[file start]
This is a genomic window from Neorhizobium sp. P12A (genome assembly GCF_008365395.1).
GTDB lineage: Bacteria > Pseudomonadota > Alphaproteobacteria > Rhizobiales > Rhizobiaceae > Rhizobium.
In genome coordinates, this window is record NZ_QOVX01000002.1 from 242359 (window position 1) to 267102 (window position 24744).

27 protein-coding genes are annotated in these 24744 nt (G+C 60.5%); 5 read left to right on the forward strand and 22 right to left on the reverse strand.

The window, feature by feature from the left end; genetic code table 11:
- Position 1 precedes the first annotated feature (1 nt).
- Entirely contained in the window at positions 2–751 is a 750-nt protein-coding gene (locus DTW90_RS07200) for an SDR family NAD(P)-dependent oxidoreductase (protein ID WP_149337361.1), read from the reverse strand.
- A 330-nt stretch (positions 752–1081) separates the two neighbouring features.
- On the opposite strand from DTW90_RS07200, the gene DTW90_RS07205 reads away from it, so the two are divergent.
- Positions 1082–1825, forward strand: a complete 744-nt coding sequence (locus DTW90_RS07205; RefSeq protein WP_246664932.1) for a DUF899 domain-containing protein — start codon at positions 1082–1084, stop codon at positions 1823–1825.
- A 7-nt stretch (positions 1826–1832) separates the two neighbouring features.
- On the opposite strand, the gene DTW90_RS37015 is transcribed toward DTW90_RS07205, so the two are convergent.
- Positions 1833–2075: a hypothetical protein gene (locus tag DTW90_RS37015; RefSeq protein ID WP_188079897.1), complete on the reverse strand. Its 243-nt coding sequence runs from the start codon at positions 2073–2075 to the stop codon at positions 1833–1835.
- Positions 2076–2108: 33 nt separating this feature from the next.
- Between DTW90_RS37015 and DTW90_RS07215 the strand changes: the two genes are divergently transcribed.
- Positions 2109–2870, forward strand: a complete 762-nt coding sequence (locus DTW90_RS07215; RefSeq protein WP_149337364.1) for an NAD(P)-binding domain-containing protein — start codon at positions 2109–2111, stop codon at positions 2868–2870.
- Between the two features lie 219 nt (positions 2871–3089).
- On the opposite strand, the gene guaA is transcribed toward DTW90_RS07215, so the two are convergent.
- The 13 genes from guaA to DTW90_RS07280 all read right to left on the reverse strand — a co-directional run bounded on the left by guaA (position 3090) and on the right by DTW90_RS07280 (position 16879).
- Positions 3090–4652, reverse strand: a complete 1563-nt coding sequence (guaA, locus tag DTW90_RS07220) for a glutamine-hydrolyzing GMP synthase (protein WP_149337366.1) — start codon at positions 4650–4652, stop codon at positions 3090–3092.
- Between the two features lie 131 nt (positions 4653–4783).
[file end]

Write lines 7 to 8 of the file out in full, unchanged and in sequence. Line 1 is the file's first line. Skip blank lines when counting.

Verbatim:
- Entirely contained in the window at positions 2–751 is a 750-nt protein-coding gene (locus DTW90_RS07200) for an SDR family NAD(P)-dependent oxidoreductase (protein ID WP_149337361.1), read from the reverse strand.
- A 330-nt stretch (positions 752–1081) separates the two neighbouring features.